Artist statment:

"Since 2003 I’ve inserted myself into the works and lives of Victorian women scientists and naturalists including Mary Ward, Mary Treat, Martha Maxwell, and Ellen Henrietta Richards. Treating my studio like a laboratory, I literally restage much of the research these women undertook. This accumulative process tends to turn the studio into an embodiment of each historical project I take on, and in turn transform. Transformation is one of the underlying connections across the projects—even before I began working this way, my work had involved liminal states, things in the act of becoming, defamiliarizing and non-linear narratives, close observation and the questioning of categories. This investigative activity and my archival research and writing inform a practice that involves painting, drawing, installation and sculpture. The practices of these women and mine involve careful testing sustained empirical inquiry, structured interaction with daily life, and ultimately world building. As an artist I am dedicated to a hands-on empirical approach, where one attempts to achieve one’s goals and gain knowledge through one’s own daily life, and where one attempts to understand and embrace the interconnectivity of all things."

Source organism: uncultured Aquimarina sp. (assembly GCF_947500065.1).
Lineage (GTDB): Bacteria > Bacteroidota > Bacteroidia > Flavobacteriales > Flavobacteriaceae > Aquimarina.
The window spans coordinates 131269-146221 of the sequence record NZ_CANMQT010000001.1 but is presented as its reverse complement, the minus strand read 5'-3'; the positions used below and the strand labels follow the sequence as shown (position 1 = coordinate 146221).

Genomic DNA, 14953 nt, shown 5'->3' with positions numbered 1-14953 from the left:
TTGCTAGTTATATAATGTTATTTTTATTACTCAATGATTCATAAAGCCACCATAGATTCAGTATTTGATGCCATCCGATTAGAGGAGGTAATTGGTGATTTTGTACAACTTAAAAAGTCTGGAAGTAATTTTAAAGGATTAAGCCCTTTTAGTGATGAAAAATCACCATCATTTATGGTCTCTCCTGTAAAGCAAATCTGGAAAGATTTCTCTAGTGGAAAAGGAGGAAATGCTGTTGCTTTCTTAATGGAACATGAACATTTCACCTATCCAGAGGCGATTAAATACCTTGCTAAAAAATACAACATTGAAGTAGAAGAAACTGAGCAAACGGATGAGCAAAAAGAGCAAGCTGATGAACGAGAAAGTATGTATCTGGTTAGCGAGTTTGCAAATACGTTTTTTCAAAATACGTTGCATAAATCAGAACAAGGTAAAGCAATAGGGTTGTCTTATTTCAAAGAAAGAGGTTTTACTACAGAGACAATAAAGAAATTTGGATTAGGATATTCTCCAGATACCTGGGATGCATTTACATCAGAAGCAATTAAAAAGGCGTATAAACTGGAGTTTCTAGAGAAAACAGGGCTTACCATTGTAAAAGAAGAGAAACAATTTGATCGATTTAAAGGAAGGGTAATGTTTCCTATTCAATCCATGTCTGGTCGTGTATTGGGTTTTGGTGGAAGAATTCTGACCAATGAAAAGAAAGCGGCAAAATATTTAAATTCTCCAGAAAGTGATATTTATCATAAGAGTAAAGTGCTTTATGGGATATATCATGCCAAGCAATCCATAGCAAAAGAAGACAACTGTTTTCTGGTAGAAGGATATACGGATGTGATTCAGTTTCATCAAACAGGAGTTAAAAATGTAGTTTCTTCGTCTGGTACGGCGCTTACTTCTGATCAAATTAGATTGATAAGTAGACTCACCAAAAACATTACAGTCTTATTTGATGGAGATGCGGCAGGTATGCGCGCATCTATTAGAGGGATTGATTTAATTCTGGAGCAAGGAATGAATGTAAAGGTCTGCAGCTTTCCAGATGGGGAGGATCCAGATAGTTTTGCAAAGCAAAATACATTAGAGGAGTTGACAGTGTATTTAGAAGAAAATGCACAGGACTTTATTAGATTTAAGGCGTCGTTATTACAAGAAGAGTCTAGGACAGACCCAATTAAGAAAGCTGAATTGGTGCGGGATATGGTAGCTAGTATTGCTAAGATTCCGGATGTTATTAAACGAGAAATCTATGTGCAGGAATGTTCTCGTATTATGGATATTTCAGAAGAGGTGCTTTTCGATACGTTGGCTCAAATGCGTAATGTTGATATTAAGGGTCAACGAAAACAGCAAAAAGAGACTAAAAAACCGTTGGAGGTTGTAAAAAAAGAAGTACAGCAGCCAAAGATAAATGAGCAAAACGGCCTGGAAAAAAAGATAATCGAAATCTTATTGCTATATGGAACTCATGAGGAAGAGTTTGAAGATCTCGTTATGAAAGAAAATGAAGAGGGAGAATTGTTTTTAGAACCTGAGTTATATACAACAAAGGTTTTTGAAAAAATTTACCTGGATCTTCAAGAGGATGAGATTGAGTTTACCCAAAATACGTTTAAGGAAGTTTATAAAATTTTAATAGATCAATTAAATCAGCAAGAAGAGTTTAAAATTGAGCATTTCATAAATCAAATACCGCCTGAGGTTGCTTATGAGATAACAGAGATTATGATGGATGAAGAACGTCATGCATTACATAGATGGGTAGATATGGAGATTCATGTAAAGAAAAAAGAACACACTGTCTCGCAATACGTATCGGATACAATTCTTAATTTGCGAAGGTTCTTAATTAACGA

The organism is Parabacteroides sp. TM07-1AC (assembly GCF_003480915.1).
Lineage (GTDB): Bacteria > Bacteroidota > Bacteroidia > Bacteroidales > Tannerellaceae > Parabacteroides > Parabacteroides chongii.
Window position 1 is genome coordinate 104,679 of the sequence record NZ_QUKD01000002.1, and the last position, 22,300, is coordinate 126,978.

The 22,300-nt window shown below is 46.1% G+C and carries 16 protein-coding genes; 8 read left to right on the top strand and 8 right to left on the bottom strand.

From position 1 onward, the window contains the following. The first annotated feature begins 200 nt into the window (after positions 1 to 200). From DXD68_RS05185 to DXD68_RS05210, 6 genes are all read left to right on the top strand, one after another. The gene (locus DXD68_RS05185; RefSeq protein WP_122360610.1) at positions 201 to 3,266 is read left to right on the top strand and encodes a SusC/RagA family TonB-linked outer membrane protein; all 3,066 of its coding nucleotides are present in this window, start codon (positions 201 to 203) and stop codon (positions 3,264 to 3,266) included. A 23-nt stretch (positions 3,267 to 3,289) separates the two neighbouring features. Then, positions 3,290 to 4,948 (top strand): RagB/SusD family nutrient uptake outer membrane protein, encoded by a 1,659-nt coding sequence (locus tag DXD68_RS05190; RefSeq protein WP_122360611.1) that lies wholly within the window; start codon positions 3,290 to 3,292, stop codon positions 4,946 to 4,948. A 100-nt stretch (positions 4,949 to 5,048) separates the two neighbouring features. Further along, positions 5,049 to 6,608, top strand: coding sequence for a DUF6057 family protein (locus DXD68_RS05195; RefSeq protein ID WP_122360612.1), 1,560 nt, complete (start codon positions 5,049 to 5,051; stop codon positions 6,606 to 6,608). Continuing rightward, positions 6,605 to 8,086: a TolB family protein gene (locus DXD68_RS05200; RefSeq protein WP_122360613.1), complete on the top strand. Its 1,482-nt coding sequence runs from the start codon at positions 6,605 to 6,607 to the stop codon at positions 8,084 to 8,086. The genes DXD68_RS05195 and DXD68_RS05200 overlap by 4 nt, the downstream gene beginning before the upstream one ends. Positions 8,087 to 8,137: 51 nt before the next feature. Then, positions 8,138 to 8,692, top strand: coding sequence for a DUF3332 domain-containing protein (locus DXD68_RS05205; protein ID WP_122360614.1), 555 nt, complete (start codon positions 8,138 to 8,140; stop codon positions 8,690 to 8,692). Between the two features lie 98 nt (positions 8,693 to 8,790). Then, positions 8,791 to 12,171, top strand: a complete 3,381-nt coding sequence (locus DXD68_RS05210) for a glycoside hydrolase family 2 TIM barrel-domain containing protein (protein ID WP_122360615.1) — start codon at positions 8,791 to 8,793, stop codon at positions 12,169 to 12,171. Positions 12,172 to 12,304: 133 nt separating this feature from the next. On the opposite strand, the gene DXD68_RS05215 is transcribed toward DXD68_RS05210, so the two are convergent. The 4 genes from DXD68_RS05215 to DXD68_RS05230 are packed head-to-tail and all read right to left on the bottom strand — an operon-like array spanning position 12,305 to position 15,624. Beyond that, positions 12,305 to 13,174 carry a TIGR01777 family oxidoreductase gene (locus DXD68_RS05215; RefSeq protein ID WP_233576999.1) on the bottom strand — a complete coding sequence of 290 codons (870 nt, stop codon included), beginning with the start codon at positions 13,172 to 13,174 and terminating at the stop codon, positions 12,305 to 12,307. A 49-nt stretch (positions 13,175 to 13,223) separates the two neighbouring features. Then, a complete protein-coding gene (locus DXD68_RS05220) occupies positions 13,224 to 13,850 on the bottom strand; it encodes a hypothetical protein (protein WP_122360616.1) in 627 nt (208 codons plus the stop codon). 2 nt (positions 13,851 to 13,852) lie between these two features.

Emilie Clark received her BFA from Cornell University, and her MFA from Bard College. Clark has had solo shows at the Nevada Museum of Art (Reno, NV), the Lynden Sculpture Garden (Milwaukee, MN), and at the Katonah Museum of Art (Katonah, NY). Her work has been featured in exhibitions at the Children’s Museum of Art (New York, NY), the San Jose Museum of Art’s  (San Jose, NM), the Weatherspoon Museum Biennial (Greensboro, NC), and the Palo Alto Arts Center (Palo Alto, CA). In 2010 Clark was the first Artist in Residence at the Brooklyn Botanical Garden, which culminated in an exhibition in the Steinhardt Conservatory. Her work has been featured in many publications, including Bomb, Printed Project, and Cabinet Magazine, and has been reviewed in The New Yorker, The New York Times, Art in America, Art Week, The Village Voice and Time Out New York. Clark is the recipient of numerous awards, including the Pollock Krasner and the Rockefeller Foundation’s Bellagio fellowship. 

 

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